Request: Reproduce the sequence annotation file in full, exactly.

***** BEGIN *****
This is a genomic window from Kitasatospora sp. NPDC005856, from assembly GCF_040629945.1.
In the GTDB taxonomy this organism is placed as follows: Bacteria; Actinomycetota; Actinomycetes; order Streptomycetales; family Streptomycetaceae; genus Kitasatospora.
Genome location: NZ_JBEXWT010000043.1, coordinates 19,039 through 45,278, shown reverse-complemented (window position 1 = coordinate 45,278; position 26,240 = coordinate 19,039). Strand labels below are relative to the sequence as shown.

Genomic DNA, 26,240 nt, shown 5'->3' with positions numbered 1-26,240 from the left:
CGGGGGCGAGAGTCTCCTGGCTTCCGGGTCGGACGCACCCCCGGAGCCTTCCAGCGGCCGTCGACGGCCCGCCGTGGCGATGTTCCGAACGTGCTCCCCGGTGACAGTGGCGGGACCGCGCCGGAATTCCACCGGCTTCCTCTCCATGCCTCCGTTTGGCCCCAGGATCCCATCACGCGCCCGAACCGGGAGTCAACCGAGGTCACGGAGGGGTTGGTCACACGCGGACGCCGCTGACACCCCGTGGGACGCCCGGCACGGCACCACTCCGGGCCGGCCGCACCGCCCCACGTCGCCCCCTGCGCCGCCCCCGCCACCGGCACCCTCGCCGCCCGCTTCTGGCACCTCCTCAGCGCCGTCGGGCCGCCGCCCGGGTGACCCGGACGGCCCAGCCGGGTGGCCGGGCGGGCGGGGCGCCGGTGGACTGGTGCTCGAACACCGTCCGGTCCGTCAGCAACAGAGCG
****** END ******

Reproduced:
This is a genomic window from Kitasatospora sp. NPDC005856, from assembly GCF_040629945.1.
In the GTDB taxonomy this organism is placed as follows: Bacteria; Actinomycetota; Actinomycetes; order Streptomycetales; family Streptomycetaceae; genus Kitasatospora.
Genome location: NZ_JBEXWT010000043.1, coordinates 19,039 through 45,278, shown reverse-complemented (window position 1 = coordinate 45,278; position 26,240 = coordinate 19,039). Strand labels below are relative to the sequence as shown.

Genomic DNA, 26,240 nt, shown 5'->3' with positions numbered 1-26,240 from the left:
CGGGGGCGAGAGTCTCCTGGCTTCCGGGTCGGACGCACCCCCGGAGCCTTCCAGCGGCCGTCGACGGCCCGCCGTGGCGATGTTCCGAACGTGCTCCCCGGTGACAGTGGCGGGACCGCGCCGGAATTCCACCGGCTTCCTCTCCATGCCTCCGTTTGGCCCCAGGATCCCATCACGCGCCCGAACCGGGAGTCAACCGAGGTCACGGAGGGGTTGGTCACACGCGGACGCCGCTGACACCCCGTGGGACGCCCGGCACGGCACCACTCCGGGCCGGCCGCACCGCCCCACGTCGCCCCCTGCGCCGCCCCCGCCACCGGCACCCTCGCCGCCCGCTTCTGGCACCTCCTCAGCGCCGTCGGGCCGCCGCCCGGGTGACCCGGACGGCCCAGCCGGGTGGCCGGGCGGGCGGGGCGCCGGTGGACTGGTGCTCGAACACCGTCCGGTCCGTCAGCAACAGAGCG